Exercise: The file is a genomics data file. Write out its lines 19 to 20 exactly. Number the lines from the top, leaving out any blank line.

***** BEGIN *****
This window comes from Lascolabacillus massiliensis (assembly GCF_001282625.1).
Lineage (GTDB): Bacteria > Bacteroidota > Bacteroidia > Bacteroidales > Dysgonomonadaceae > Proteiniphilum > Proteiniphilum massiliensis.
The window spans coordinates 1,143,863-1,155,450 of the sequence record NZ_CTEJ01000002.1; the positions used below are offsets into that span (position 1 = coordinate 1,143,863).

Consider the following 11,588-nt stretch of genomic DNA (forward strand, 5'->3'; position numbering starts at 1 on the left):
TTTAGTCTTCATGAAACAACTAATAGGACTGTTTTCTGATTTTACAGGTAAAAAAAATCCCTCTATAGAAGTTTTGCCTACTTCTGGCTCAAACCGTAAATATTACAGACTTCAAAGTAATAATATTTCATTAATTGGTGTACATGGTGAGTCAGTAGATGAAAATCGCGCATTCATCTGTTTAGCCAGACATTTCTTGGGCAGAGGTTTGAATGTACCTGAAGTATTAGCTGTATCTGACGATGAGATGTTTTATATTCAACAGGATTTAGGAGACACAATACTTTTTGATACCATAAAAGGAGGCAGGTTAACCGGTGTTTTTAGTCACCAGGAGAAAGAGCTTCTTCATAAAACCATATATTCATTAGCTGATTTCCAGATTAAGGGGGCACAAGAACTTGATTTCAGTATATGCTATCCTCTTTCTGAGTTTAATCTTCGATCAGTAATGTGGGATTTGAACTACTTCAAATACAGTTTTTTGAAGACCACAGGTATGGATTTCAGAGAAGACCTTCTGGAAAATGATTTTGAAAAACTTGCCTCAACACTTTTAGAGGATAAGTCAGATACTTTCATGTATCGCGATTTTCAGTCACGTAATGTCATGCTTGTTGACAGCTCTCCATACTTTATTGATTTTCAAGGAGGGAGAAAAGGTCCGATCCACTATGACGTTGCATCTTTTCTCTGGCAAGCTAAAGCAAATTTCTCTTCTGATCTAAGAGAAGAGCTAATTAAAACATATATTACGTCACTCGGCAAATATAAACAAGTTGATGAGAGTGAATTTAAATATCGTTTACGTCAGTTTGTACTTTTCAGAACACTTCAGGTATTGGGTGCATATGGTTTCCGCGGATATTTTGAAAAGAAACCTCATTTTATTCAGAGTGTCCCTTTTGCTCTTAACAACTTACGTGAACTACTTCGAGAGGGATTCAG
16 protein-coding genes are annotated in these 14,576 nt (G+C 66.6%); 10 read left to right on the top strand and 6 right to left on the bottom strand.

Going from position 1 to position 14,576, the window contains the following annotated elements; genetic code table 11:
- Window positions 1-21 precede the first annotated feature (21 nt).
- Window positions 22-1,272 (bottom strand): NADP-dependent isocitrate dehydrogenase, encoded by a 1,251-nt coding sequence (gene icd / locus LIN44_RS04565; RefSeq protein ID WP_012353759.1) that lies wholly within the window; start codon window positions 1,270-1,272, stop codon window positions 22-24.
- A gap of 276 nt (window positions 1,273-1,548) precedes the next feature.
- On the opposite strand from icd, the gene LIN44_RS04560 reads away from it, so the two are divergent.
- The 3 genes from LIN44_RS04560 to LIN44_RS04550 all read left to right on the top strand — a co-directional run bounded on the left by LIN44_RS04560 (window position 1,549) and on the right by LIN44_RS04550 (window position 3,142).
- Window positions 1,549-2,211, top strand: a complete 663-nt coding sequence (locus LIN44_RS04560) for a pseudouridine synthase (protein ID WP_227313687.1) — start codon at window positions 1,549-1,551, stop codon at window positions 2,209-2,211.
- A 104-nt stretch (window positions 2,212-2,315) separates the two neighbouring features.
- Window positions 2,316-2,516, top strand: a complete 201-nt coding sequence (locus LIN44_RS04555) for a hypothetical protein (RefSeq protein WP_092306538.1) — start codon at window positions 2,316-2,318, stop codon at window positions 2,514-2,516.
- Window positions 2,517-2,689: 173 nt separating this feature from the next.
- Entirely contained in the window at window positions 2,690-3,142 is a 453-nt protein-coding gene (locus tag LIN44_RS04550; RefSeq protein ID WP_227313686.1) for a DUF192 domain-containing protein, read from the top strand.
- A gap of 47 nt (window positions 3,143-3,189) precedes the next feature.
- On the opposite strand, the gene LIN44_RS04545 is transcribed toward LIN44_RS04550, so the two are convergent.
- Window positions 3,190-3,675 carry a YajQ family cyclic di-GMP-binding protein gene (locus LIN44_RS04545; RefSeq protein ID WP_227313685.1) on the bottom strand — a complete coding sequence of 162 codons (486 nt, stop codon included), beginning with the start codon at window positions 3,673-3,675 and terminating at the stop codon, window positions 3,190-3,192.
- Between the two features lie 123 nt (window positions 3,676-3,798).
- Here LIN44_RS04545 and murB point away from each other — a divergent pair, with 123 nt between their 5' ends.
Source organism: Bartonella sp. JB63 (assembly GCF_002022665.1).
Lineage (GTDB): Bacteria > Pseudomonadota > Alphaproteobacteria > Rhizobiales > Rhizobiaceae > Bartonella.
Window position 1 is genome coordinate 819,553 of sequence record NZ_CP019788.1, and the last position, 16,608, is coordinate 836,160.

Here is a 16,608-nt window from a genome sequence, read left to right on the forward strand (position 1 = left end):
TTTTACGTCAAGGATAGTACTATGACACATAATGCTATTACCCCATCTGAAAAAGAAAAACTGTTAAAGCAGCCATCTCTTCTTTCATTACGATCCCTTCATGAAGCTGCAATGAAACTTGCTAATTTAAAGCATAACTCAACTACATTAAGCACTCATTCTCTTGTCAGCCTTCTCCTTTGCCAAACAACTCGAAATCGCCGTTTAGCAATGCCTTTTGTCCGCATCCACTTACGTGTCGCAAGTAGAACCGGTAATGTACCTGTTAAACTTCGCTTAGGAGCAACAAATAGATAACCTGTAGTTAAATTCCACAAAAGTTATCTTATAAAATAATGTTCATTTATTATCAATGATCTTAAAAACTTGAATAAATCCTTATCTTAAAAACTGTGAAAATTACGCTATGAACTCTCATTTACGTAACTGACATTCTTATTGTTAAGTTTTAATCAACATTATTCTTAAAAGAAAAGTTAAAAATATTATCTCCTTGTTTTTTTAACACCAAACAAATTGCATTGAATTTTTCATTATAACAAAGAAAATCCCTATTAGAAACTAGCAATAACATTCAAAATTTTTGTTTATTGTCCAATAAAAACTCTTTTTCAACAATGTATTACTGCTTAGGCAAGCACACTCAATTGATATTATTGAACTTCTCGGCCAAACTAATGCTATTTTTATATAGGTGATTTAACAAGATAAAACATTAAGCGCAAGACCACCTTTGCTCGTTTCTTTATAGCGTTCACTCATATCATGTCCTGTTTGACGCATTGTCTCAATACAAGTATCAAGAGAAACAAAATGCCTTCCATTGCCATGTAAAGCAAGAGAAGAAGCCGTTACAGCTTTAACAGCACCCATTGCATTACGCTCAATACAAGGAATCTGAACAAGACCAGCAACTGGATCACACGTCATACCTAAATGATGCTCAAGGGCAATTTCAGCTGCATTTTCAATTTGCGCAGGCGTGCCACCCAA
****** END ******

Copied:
- On the opposite strand, the gene LIN44_RS04545 is transcribed toward LIN44_RS04550, so the two are convergent.
- Window positions 3,190-3,675 carry a YajQ family cyclic di-GMP-binding protein gene (locus LIN44_RS04545; RefSeq protein ID WP_227313685.1) on the bottom strand — a complete coding sequence of 162 codons (486 nt, stop codon included), beginning with the start codon at window positions 3,673-3,675 and terminating at the stop codon, window positions 3,190-3,192.